# Solving the Lindblad dynamics of a qubit chain#

In this tutorial we walk through an example of solving the time evolution of the density matrix of
coupled qubits using `qiskit_dynamics`

. The model that we solve consists of a time-independent
Hamiltonian for qubits interacting with their nearest neighbors along a ring. In addition, energy
relaxation terms acting on each qubit are modeled by using a non-Markovian master equation in
Lindblad form. We will discuss the system’s steady state as a function of the model parameters.

In the sections below we define a model, solve the dynamics and plot some observables using the following steps:

Define the number of qubits and precompute some matrix operators.

Define all relevant parameters and setup a

`Solver`

instance with the model of the system, consisting of the Hamiltonian and the jump operators of the Lindblad dissipator.Define the initial state and other parameters for the initial value problem, and evolve the system state.

Define observables and calculate their values as a function of time.

Plot some observables and discuss the results.

The model that we solve describes the time evolution of \(N\) qubits with coherent dynamics dictated by a given Hamiltonian, and the environment modeled as a memory-less (Markovian) bath. Together, the density matrix evolves according to the Lindblad master equation,

The Hamiltonian is composed of a sum of single-qubit terms and two-qubit interactions,

We take the qubits to have identical parameters, with a diagonal term of frequency \(\nu_z\) and a transverse term of amplitude \(\nu_x\). The single-qubit part of the Hamiltonian is

where \(\{X_i,Y_i,Z_i\}\) are the Pauli matrices for qubit \(i\) (also written as \(\sigma_i^a\) with \(a\in\{x,y,z\}\)).

We set the interactions between nearest-neighbor qubits to be of “flip-flop” type, also called “XY” coupling. We consider periodic boundary conditions, such that the last qubit is connected to the first qubit as well, with

In `qiskit`

, each qubit’s ground state is by convention the state \(|0\rangle\) which is the
eigenstate of \(Z\) with eigenvalue 1 (the state that is known also as “up”). Therefore the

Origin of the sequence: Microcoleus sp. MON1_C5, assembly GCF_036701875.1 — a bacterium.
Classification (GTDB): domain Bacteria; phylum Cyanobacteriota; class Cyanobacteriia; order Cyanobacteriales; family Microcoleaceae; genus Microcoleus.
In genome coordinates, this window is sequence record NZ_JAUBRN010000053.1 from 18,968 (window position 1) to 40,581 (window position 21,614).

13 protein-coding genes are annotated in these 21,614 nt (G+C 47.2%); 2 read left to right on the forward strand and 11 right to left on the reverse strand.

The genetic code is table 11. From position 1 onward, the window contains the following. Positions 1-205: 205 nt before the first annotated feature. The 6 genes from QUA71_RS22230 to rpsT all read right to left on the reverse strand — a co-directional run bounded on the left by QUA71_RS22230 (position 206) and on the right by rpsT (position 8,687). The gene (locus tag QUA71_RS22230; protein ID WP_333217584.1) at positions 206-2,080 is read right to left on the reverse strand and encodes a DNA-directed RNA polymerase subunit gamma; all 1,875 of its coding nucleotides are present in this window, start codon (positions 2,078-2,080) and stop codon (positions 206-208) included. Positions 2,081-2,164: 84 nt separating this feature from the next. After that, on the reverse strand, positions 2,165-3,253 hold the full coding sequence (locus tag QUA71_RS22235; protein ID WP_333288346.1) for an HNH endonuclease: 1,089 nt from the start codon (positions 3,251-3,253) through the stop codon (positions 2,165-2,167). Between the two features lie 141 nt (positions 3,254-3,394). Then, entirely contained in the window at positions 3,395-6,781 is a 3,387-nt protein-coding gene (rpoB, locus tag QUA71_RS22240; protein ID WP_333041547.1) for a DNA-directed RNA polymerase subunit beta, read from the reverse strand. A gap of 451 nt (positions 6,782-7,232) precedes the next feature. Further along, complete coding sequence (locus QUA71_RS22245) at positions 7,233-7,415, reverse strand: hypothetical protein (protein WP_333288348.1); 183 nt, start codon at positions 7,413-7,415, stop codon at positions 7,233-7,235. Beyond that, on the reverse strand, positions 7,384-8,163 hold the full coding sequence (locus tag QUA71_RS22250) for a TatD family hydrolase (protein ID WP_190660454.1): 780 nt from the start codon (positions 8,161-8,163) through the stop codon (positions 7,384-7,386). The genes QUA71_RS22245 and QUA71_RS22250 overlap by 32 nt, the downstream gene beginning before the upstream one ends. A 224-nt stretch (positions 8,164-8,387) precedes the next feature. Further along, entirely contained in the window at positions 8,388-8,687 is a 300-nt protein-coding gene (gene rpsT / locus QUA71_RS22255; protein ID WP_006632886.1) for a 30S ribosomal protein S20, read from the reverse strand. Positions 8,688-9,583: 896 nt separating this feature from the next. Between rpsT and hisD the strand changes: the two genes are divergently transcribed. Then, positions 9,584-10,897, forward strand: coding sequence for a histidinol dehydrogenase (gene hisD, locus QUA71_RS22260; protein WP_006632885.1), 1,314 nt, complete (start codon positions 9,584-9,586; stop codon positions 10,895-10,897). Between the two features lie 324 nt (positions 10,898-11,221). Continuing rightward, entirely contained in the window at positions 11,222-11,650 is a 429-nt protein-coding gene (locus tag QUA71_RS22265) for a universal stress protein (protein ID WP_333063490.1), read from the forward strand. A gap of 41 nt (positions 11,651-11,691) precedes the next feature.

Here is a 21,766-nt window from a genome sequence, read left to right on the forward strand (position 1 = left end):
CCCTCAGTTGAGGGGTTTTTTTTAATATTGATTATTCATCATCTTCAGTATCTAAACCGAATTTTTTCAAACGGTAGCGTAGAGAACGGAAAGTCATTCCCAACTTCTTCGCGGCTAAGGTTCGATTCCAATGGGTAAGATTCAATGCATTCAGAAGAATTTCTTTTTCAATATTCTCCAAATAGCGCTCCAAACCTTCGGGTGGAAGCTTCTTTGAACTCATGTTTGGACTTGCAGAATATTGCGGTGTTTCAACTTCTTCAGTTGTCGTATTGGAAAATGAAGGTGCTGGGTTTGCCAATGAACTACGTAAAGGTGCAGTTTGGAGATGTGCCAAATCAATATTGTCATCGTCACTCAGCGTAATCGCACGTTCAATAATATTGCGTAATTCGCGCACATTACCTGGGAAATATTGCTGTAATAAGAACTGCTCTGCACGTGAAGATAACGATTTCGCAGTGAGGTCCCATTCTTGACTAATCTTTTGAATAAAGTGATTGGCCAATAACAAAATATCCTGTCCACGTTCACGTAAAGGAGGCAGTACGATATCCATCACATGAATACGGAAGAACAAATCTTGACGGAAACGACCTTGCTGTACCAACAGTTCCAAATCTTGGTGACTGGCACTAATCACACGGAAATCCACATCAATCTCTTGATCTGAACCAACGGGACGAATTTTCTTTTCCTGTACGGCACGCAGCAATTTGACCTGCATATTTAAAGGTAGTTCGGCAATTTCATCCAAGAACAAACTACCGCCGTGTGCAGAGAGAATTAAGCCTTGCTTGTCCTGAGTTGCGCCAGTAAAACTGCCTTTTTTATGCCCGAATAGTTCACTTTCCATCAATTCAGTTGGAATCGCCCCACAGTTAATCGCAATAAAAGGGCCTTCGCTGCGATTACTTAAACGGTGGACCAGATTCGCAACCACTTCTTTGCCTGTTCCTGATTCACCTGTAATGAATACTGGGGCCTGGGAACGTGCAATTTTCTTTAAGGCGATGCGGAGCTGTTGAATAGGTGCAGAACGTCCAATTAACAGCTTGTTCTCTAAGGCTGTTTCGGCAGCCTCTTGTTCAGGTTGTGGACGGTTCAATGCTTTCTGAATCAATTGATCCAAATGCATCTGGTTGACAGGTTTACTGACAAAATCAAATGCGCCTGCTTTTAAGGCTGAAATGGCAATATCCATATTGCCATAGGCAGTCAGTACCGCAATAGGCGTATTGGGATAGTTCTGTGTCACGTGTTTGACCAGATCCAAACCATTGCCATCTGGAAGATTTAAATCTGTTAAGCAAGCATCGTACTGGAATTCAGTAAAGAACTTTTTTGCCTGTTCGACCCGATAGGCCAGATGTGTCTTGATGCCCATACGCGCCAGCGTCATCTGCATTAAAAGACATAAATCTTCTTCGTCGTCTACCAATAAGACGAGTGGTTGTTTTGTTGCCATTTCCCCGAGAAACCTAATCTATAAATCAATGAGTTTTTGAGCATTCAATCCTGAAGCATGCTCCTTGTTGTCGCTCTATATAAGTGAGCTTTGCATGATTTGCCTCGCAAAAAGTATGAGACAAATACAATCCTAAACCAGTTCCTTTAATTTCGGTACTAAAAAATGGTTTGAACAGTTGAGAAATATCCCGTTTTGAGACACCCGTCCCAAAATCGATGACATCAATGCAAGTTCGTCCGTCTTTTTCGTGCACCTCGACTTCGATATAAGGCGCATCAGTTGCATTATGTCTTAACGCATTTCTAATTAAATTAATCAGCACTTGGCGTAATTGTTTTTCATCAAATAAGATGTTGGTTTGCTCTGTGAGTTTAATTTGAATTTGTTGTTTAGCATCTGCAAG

action of energy relaxation terms describing damping into the environment tend to bring qubits to
this state, as generated by the Lindblad dissipator

with \(\sigma_i^{\pm}= \frac{1}{2}\left(X_i\pm i Y_i\right)\).

## 1. Prepare the single-qubit operators#

In `qiskit-dynamics`

, dynamical simulations are defined using the operators that act on the states
appearing in the differential equations. We start by creating the single-qubit operators that act on
each qubit in the simulation, and are represented as matrices in the Hilbert space of \(N\)
qubits. Using `qiskit`

library routines, it is easy to create \(N\)-qubit operators that are
products of basic single-qubit operators, by using labels (descriptive strings), and the callable
syntax of `Pauli`

classes to indicate a qubit number, as below.

Below, we first set the number of qubits \(N\) to be simulated, and then prepare and store the single-qubit Pauli operators that will be used in the rest of this tutorial.

```
import numpy as np
from qiskit.quantum_info import Operator, Pauli
N = 6
x_ops = []
y_ops = []
z_ops = []
qubits = range(N)
zeros = Operator(np.zeros((2 ** N, 2 ** N)))
for i in qubits:
X = zeros + Pauli('X')(i)
x_ops.append(X)
Y = zeros + Pauli('Y')(i)
y_ops.append(Y)
Z = zeros + Pauli('Z')(i)
z_ops.append(Z)
```

## 2. Setup the solver#

In this section we setup a `Solver`

class that stores and manipulates the model to be solved.
In the following, we will set \(\hbar=1\) and set the driving amplitude to be \(\nu_x
\equiv 1\). This sets the time units, with the other frequency parameters scaled accordingly. Below,
we first set a few values for these free parameters, and then create the Hamiltonian matrix and the
list of dissipator operators. We build the full Hamiltonian matrix by summing all single-qubit and
two-qubit terms. Since there are no time-dependent terms, and we do not plan to take partial
derivatives of parameters, we do not use the `Signal`

class in this tutorial. See the other
tutorials for various generalizations of this approach supported with `qiskit-dynamics`

.

```
from qiskit_dynamics import Solver, Signal
nu_z = 4.
nu_x = 1.
J = 4.
Gamma = 4.
H = zeros
for i in qubits:
X = x_ops[i]
Z = z_ops[i]
H += .5 * 2 * np.pi * nu_x * X
H += .5 * 2 * np.pi * nu_z * Z
if N > 1:
j = i + 1 if i < (N - 1) else 0 # Nearest neighbors, with periodic boundary conditions